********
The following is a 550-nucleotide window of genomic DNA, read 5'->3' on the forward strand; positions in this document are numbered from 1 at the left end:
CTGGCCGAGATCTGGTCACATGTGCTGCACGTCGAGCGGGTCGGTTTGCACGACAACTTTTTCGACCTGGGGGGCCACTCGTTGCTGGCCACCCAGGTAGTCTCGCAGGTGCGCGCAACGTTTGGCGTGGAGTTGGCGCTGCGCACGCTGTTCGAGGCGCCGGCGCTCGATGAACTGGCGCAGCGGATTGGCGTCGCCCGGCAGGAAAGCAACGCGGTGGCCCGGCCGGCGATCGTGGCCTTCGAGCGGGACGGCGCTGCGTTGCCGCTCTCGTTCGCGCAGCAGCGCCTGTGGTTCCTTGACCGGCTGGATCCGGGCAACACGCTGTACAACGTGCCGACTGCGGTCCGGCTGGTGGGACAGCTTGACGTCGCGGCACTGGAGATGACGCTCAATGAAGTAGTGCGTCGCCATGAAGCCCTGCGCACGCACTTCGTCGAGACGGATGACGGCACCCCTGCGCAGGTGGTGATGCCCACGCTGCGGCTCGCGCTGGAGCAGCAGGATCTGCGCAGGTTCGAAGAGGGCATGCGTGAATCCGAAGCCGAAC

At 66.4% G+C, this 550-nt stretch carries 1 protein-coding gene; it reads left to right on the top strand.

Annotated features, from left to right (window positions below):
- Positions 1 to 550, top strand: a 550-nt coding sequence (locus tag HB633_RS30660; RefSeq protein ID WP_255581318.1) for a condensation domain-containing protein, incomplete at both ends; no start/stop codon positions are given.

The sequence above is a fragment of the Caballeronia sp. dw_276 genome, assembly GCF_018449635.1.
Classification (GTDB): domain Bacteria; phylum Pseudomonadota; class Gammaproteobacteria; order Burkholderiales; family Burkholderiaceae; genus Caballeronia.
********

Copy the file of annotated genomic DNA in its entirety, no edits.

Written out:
The following is a 550-nucleotide window of genomic DNA, read 5'->3' on the forward strand; positions in this document are numbered from 1 at the left end:
CTGGCCGAGATCTGGTCACATGTGCTGCACGTCGAGCGGGTCGGTTTGCACGACAACTTTTTCGACCTGGGGGGCCACTCGTTGCTGGCCACCCAGGTAGTCTCGCAGGTGCGCGCAACGTTTGGCGTGGAGTTGGCGCTGCGCACGCTGTTCGAGGCGCCGGCGCTCGATGAACTGGCGCAGCGGATTGGCGTCGCCCGGCAGGAAAGCAACGCGGTGGCCCGGCCGGCGATCGTGGCCTTCGAGCGGGACGGCGCTGCGTTGCCGCTCTCGTTCGCGCAGCAGCGCCTGTGGTTCCTTGACCGGCTGGATCCGGGCAACACGCTGTACAACGTGCCGACTGCGGTCCGGCTGGTGGGACAGCTTGACGTCGCGGCACTGGAGATGACGCTCAATGAAGTAGTGCGTCGCCATGAAGCCCTGCGCACGCACTTCGTCGAGACGGATGACGGCACCCCTGCGCAGGTGGTGATGCCCACGCTGCGGCTCGCGCTGGAGCAGCAGGATCTGCGCAGGTTCGAAGAGGGCATGCGTGAATCCGAAGCCGAAC

At 66.4% G+C, this 550-nt stretch carries 1 protein-coding gene; it reads left to right on the top strand.

Annotated features, from left to right (window positions below):
- Positions 1 to 550, top strand: a 550-nt coding sequence (locus tag HB633_RS30660; RefSeq protein ID WP_255581318.1) for a condensation domain-containing protein, incomplete at both ends; no start/stop codon positions are given.

The sequence above is a fragment of the Caballeronia sp. dw_276 genome, assembly GCF_018449635.1.
Classification (GTDB): domain Bacteria; phylum Pseudomonadota; class Gammaproteobacteria; order Burkholderiales; family Burkholderiaceae; genus Caballeronia.